“What do you think, O Monks, is rupa permanent, or is it transitory?”
“It is transitory, Reverend Sir.”
“And that which is transitory – is it painful, or is it pleasant?”
“It is painful, Reverend Sir.”
“And that which is transitory, painful, and liable to change – is it possible to say of it: 'This is mine; this am I; this is my self'?”
“Certainly not, Reverend Sir.”
“Is feeling, perception, volition, consciousness, permanent, or transitory? Is it painful, or is it pleasant? Is it possible to say of it: 'This is mine; this am I; this is my self'?”
(Buddhism as Philosophy, Mark Siderits)
1. I have travelled far and long,
and I have seen the oceans, and
lay upon their shores. I have felt
the fleeting fire of a snowflake
upon my tongue, but my god,
it is nothing compared to the
countries of your body.
Don't talk to me about
impermanence of form -
don't talk of consciousness.
We're a tangle of blankets
and bad memories, a pair
of lost birds, a microcosm
of all the chaos in the world.
In your arms, there is no
consciousness – don't you see?
There is feeling, rising up in me
like smoke, there is perception,
and there is all the permanence
of the world, suspended on the
tightrope of desire.
We are young, and there is
a long way to go. My life
is not your life; nor is yours
Mine. This am I, this is my self.
And that is you, beyond the
border. Don't pretend like
you know me. Don't pretend
that we understand each other -
we've known each other a few
fumbling hours, for god's sake.
I'm nothing new. There is nothing new
here, today, in the bright lights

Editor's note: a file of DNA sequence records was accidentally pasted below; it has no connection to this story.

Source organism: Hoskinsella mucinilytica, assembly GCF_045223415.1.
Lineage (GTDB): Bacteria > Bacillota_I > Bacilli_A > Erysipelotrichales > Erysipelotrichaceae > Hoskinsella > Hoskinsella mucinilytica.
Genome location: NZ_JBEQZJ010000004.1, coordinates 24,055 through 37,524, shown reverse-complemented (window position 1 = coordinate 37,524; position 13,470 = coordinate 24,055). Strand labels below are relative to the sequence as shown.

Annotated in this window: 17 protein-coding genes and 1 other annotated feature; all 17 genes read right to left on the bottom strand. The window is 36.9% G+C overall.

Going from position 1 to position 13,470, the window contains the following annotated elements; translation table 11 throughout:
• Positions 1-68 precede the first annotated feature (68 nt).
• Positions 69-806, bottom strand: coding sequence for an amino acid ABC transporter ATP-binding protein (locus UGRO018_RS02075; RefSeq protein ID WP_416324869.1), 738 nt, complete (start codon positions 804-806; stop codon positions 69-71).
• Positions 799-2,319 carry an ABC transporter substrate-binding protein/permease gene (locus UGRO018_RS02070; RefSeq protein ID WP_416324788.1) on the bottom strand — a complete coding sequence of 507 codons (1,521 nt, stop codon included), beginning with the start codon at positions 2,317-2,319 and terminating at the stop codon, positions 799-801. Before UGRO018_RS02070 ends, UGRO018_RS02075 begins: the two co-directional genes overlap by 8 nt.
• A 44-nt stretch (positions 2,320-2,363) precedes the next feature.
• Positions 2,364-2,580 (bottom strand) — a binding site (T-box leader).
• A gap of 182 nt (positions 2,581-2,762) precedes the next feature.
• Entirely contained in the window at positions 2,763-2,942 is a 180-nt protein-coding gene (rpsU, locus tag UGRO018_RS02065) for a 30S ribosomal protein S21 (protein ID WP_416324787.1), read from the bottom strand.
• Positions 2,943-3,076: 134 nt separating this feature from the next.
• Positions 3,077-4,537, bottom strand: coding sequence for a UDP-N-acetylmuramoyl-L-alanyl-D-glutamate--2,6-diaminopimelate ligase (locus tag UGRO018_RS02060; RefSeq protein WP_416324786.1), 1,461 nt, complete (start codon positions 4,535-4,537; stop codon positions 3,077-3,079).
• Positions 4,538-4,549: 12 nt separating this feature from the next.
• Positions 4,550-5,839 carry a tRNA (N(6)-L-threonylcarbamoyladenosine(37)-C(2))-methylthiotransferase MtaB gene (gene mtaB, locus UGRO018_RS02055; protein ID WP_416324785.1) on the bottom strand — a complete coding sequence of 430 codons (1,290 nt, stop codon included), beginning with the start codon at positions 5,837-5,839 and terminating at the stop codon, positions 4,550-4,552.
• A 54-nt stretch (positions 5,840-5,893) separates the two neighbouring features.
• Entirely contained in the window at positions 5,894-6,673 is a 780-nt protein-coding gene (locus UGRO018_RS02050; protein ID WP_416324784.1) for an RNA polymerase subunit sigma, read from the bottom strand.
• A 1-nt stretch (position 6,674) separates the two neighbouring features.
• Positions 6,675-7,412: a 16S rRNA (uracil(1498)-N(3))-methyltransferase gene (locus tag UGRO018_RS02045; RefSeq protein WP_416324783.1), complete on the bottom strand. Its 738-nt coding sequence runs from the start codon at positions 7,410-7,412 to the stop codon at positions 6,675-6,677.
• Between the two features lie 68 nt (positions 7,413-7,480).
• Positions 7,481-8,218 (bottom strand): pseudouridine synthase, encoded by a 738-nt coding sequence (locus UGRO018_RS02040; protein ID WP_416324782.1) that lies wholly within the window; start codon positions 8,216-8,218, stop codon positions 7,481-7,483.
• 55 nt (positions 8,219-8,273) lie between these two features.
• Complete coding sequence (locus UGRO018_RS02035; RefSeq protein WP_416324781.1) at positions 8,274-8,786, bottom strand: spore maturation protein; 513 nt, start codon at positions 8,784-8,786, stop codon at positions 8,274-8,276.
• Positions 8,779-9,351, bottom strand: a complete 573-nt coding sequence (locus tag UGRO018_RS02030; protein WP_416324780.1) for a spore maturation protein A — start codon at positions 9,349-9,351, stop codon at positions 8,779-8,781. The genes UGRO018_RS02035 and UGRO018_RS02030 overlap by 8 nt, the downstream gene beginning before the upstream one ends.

of a pulsating city; but our grandparents
would never understand. Our parents
would try, and fail. Life is moving
fast, and we take impermanence
in our stride, we hold on to it
and use it to our advantage.
Imagine if I were forced to spend
my life with you. We are young.
The impermanence of form -
is drilled into us. I know about it
already. Don't read poetry to me.
This isn't a poem: this is life.
In this scene, you and I,
are on a bed. Or a couch.
In this scene, one of us
will always be able to back out
in time. Before it gets
serious, real, threatening.
We're a desperate tangle of limbs,
an amalgamation of reason and passion,
a mess of innocent desire and paradox.
We will unravel before we grow roots,
before we sense moss. We will unravel
because, O stranger, there is no permanence.
The years are slipping by – learn to slip by
with them. It is painless, this partition, there
need be no history, no memory at all.
O lover, you are not mine, nor am I yours.
Your corporeal form wrapped in mine:
let us make this distinction of souls clear.
2. The clock on the mantelpiece
sounds the same as it did, all those years ago.
The pictures are fading faster in the sunlight.
I have watched the sun rest on the taut string
of horizon, from this window, a hundred times.
I have watched my hands grow old, and I have watched
yours. I feel the lines, like webs, across my face my arms
my hands and legs my once-beautiful neck, and I can look
you in the face and tell you this corporeal form is transitory.
We're constantly reading about love, watching it
being overused in the advertisements, like
Christmastime or puppies, or God. You and I,
have watched each other from the blossoms
of our youth to today – what is this? Where are we?
What am I to expect from you when all we have
is the ransom of memory, a thread from you to me,
stretching farther and farther with every day, every sigh.
I know the backs of my wrinkled hands, now, like I know